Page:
NEW YORK (Reuters) – New York City Mayor Eric Adams has reassigned his younger brother to a job overseeing his physical security, the New York Times reported on Wednesday, days after naming him deputy police commissioner of the largest U.S. police department.
Bernard Adams, a retired police sergeant of the New York Police Department, will serve as executive director of mayoral security, a job with a typical salary of $210,000, the Times reported. He was most recently a parking administrator at Virginia Commonwealth University in Richmond, it added.
The 56-year-old could have made $240,000 as an NYPD deputy commissioner. The security director role falls within the structure of the department, from which he retired after two decades on the force, the Times said.
The mayor’s office did not immediately respond to requests for comment.
The hiring will require a waiver from the Conflicts of Interest Board, the city agency tasked with enforcing government ethics.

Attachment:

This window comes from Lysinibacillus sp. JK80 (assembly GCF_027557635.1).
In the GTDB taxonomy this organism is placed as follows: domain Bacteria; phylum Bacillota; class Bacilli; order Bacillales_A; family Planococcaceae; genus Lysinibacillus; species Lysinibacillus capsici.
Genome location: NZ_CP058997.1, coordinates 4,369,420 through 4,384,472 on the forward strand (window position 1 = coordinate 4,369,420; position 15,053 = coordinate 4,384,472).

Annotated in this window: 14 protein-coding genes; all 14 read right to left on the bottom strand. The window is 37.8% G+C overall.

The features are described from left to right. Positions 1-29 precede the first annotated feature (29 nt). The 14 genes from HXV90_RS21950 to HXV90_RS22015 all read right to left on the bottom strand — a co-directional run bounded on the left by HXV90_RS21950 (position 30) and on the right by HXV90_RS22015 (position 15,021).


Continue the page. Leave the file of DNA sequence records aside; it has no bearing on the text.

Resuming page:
Mayor Adams, a former police captain who took office on Jan. 1, on Sunday fended off concerns of nepotism, saying his office had started the process to clear his brother’s appointment with the ethics board.
He said a rise in anarchy and issues of white supremacy in the country required that his security operations be “extremely unique” as he plans to travel by subway and stay in the public eye.
“My brother knows me. My brother, I trust him. He’s a 20-year veteran. He was an extremely successful community affairs police officer,” he said. “If I have to put my life in someone’s hand, I want to put it in the hand of a person I trust deeply because that is a very personal process of your security.”
(Reporting by Tyler Clifford; Editing by Mary Milliken and Richard Chang)